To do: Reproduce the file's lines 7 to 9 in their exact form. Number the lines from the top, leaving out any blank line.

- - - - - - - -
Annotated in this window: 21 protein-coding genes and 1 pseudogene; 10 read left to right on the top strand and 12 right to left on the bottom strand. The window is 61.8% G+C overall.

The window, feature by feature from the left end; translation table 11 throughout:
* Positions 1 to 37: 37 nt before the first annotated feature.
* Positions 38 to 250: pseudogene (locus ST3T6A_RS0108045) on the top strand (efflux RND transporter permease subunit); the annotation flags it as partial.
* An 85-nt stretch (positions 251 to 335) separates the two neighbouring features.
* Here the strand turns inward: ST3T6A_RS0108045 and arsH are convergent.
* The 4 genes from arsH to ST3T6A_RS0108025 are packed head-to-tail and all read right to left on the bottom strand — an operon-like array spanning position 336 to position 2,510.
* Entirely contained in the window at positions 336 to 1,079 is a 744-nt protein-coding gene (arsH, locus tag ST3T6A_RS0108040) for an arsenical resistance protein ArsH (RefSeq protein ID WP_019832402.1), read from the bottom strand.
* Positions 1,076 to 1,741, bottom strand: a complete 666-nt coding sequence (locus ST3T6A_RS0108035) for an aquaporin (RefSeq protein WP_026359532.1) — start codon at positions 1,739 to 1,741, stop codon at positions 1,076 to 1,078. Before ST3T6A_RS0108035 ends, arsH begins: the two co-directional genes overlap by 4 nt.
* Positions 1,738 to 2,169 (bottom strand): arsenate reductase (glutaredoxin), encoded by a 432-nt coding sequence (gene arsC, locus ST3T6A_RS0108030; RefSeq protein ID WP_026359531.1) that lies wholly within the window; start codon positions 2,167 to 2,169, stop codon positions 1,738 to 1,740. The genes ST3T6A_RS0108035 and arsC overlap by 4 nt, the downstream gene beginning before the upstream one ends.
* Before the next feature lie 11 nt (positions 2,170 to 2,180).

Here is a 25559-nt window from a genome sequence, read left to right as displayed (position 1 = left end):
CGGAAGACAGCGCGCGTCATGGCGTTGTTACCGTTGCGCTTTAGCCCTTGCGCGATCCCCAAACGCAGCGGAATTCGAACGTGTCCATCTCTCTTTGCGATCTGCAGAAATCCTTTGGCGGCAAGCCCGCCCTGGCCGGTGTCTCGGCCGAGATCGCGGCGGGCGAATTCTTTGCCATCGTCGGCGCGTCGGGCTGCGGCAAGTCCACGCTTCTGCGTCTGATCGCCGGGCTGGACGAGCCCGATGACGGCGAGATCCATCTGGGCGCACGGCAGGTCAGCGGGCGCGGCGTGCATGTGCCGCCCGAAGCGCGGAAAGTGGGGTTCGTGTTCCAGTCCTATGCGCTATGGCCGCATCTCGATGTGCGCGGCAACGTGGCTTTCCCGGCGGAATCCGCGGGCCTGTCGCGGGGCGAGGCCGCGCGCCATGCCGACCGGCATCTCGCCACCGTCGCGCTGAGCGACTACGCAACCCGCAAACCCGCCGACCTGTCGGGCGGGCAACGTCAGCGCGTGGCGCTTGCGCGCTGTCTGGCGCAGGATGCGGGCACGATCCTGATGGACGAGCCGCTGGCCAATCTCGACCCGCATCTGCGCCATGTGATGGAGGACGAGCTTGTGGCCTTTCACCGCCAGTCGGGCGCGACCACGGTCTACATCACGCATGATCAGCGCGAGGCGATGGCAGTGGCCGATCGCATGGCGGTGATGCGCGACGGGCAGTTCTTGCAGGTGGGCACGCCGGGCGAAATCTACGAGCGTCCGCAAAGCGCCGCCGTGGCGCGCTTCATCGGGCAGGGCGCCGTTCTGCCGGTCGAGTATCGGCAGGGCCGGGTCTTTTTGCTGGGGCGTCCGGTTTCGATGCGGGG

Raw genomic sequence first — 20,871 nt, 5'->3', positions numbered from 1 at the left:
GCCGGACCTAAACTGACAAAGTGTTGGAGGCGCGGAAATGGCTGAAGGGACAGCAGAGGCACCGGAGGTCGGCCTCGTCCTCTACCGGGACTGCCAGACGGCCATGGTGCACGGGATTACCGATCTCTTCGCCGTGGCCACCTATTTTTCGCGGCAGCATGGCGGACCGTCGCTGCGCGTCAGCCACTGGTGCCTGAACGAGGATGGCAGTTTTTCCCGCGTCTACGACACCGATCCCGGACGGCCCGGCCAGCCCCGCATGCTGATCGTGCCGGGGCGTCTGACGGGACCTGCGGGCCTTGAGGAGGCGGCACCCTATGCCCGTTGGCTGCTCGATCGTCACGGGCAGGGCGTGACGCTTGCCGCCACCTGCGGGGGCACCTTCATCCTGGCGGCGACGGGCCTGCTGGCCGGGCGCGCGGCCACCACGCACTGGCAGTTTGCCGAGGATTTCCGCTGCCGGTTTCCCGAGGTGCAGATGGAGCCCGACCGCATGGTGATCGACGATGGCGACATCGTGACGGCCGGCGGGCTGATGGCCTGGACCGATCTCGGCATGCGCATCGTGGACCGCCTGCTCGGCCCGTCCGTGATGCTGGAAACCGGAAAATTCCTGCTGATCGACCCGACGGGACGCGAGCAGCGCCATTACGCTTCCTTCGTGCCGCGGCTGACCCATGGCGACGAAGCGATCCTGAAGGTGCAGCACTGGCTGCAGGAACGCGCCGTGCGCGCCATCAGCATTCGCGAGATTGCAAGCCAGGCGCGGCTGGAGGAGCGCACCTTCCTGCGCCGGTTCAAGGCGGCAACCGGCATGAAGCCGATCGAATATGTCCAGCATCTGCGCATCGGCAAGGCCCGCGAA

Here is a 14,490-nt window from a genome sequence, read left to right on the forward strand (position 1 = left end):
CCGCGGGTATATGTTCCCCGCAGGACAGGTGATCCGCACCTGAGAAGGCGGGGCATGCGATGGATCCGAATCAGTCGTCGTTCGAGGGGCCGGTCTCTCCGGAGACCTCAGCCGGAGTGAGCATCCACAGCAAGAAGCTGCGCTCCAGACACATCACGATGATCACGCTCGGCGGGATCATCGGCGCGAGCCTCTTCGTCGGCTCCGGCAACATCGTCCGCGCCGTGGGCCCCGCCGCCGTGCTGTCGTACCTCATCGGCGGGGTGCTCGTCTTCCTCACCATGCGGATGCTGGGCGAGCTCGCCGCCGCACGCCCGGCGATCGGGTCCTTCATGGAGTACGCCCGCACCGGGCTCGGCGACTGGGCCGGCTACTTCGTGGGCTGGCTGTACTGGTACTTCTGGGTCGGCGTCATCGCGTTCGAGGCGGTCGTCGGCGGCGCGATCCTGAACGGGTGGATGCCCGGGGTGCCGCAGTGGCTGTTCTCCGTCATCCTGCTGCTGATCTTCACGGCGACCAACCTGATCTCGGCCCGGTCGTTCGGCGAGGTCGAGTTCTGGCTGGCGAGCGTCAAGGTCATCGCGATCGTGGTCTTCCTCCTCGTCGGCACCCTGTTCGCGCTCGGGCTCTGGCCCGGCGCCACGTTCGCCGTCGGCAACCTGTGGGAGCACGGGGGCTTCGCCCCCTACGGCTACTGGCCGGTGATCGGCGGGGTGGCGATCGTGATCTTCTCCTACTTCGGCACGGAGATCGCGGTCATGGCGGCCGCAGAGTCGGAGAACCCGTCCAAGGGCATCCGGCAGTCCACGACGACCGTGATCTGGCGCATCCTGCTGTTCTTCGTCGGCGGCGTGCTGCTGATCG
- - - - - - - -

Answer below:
* The 4 genes from arsH to ST3T6A_RS0108025 are packed head-to-tail and all read right to left on the bottom strand — an operon-like array spanning position 336 to position 2,510.
* Entirely contained in the window at positions 336 to 1,079 is a 744-nt protein-coding gene (arsH, locus tag ST3T6A_RS0108040) for an arsenical resistance protein ArsH (RefSeq protein ID WP_019832402.1), read from the bottom strand.
* Positions 1,076 to 1,741, bottom strand: a complete 666-nt coding sequence (locus ST3T6A_RS0108035) for an aquaporin (RefSeq protein WP_026359532.1) — start codon at positions 1,739 to 1,741, stop codon at positions 1,076 to 1,078. Before ST3T6A_RS0108035 ends, arsH begins: the two co-directional genes overlap by 4 nt.